I love Back to the Future. It’s one of my favorite movie series of all time and it contains one of the most tightly written scripts in movie history. Everyone loves a good time travel story, and Back to the Future is one of the best. It utilizes many time traveling ideas and theories from the scientific community, such as split timelines and paradoxes, but recently I’ve come to realize that maybe an entirely different idea is at work. But first, I’m going to focus on the main driving force behind the entire series, and that idea is the Grandfather Paradox.
|The “Mom accidentally falling for her future son and jeopardizing his existence Paradox” doesn’t nearly have the same ring to it.|
The Grandfather Paradox has been the main talking point for many scientists for decades because it could fundamentally disprove the legitimacy of time travel if it is ever proven. Basically it states that if you were time traveling and you went back in time and killed your grandfather before he met your grandmother, you would never exist because it would prevent you from being born and going back in time in the first place, leading to a paradox. In case you haven’t caught on, this is basically the plot of Back to the Future. Marty accidentally inhibits his parents from meeting under the right circumstances, thereby putting his existence in jeopardy. After some movie magic Marty manages to get his parents together and all is well with the world and with time. Doc’s warning to Marty states that his very existence in the past could put future events in jeopardy. If you don’t remember the series, events that are seen in the present of 1985 happen because both Marty and Doc put them in motion. Who is to argue that this isn’t exactly how things were supposed to happen in the first place? What if instead of alternate timelines and creating new futures, what if this is what was meant to happen? If you haven’t noticed, all of the things that happened advanced not only the main character’s lives, but also the people and circumstances around them. I mean think about it. Marty’s influence on George in 1955 not only unlocked George’s potential but also the potential of his kids and his wife as well. The alternate 1985 timeline and the correction of it leads to Doc being trapped in 1885, during which Marty learns the value of walking away from a fight (which later saves his life) and Doc finds the love of his life. And if you also remember, Marty going back to 1955 in Part 2 helps the Marty in 1955 successfully complete his mission to reunite his parents and get back to 1985. In terms of the big picture, my theory is that everything that happens in the series is not through trying to fix accidents; it is because that is exactly how events were meant to turn out based on the future that was already created.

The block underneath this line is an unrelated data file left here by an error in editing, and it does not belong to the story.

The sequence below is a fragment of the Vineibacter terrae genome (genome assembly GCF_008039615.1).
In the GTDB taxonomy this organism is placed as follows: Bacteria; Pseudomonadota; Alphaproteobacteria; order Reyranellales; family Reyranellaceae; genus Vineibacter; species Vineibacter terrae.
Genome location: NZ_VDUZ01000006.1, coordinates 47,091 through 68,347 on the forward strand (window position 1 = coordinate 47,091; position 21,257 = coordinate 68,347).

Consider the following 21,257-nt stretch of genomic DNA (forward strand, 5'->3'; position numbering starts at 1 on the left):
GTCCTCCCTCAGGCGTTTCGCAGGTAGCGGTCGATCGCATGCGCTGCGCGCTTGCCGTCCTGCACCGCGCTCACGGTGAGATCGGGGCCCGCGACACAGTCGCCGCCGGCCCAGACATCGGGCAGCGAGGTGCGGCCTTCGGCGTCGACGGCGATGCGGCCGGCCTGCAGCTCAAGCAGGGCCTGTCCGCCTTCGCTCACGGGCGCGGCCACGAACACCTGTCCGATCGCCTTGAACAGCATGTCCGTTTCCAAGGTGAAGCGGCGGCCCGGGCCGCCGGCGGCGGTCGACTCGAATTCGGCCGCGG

|Which means that Marty gets this totally sweet truck regardless of what happens in any movie.|